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The writings of author, therapist, and priest Robert Warren Cromey.

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Monday, August 25, 2008

Palestine Peace Not Aparheid

Palestine Peace Not Apartheid
By Jimmy Carter
Simon and Schuster Paperback
with a new Afterword, 2007

Carter says he received the more negative response to this book than any he had ever written before. His afterword makes it clear he does not retract any of his words written in the 2006 edition.

Carter’s description of the plight of the Palestinians, the poverty, absence of rights, persecution, destruction of homes and orchards, loss of life and the sick and wounded is painful to read. The Palestinians are second or third class citizens in the land they have lived in for thousands of years. Carter is quite correct in calling the situation apartheid. The situation is the same as what the white South Africans did to the native Africans.

American Jews both liberal and conservative are enormously sensitive to criticism of Israel. Many American Jews are critical of the policies of the various Israeli governments’ policies toward the Palestinians over the last twenty years. Many Israeli citizens are equally critical. Their voices are drowned by the complex multi-party system of government which most often ends up with compromises resulting in very conservative hard line elected leadership.

Carter points out that there is no debate in American politics about Israel. Politicians fear retaliation against them by the power and wealthy American Israel Public Affairs Committee (AIPAC). This group has frightened voices in the pubic arena so that a balanced debate is practically non-existent in the U.S. Congress or among presidential hopefuls. Candidates critical of Israel found money pumped into opponent’s campaign by AIPAC. There is little discussion of these issues in American churches. Where there is it is seldom covered by the media.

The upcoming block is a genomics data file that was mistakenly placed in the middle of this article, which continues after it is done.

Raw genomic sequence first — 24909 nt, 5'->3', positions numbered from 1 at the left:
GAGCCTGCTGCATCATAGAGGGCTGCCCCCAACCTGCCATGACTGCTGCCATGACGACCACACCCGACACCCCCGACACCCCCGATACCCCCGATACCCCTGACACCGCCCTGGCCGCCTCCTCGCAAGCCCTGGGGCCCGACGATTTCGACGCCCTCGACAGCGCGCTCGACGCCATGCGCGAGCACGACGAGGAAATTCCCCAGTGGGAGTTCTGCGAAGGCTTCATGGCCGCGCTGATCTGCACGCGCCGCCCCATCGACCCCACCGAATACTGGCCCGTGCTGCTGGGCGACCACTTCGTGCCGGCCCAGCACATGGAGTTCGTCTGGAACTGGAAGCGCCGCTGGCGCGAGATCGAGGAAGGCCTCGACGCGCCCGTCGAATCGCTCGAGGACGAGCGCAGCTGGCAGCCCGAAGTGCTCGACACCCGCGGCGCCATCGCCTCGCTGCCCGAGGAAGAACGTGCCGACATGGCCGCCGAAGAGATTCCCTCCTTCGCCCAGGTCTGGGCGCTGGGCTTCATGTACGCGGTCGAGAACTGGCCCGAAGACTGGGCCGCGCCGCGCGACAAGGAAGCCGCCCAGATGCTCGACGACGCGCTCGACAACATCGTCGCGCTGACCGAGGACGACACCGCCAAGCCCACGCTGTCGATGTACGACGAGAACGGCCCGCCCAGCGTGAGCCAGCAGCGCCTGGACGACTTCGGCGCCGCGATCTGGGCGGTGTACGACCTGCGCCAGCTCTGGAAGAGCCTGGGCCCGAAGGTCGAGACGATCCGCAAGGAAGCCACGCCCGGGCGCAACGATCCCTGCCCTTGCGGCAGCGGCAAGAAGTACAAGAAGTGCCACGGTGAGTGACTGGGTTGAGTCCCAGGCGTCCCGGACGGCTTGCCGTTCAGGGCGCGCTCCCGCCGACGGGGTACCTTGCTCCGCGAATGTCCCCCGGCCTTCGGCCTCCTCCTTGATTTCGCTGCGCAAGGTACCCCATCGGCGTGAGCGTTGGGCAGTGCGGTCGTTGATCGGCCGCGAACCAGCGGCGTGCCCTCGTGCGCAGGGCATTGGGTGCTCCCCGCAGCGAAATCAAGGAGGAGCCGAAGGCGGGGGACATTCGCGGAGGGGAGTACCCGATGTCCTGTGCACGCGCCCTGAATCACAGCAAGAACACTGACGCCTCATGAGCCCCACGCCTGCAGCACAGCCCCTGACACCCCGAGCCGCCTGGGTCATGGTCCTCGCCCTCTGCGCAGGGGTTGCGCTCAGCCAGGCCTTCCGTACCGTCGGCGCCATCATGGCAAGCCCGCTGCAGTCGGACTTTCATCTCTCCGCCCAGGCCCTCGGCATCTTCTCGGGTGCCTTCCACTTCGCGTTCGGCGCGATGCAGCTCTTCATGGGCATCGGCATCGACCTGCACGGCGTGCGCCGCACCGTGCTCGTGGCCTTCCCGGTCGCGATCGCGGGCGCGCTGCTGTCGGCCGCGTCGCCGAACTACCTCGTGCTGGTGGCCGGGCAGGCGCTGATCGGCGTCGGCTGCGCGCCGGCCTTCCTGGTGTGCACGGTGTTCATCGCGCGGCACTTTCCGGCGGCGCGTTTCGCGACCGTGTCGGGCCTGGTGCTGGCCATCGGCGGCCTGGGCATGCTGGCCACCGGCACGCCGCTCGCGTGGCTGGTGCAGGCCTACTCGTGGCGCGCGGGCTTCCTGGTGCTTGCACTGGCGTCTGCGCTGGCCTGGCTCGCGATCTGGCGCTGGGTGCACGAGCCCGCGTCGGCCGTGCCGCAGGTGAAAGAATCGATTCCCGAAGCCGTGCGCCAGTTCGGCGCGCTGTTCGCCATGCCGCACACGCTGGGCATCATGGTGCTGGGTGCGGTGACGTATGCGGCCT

While Carter acknowledges Israel’s intransigence and Palestinian stubbornness, he continues to call for negotiations and dialogue between these two groups. I love the quote from a retired Air Force officer, “If they can fight for seven years, why can’t they negotiate for seven years instead?”

Carter’s presentation of the complexities of the inter-Arab world is clear, concise and fair. He has been there, visited with the leadership, and he knows whereof he speaks.

For many secular Jews Israel has become their God. The nation has become an object of worship – what one gives worth to. Since the secular gods of money and power are seen as of little worth, Israel and its survival has become a new deity. This results in an evangelistic fervor for all things Israeli. That nation can do no wrong.

Israel is trumpeted as the only democracy in the Middle East. Yet the government, rich and powerful, with the backing of the U.S. and most of Europe, cannot find peace with their Palestinian neighbors and instead keeps them in bondage. AIPAC uses its wealth and power to stymie the democratic process by threatening the political careers of anyone in the public arena who criticizes Israeli policies.

Carter gives a balanced presentation of what is needed to bring about peace between the Israeli government and the Palestinians. One can only hope all leaders will read and understand and take action on his wisdom.


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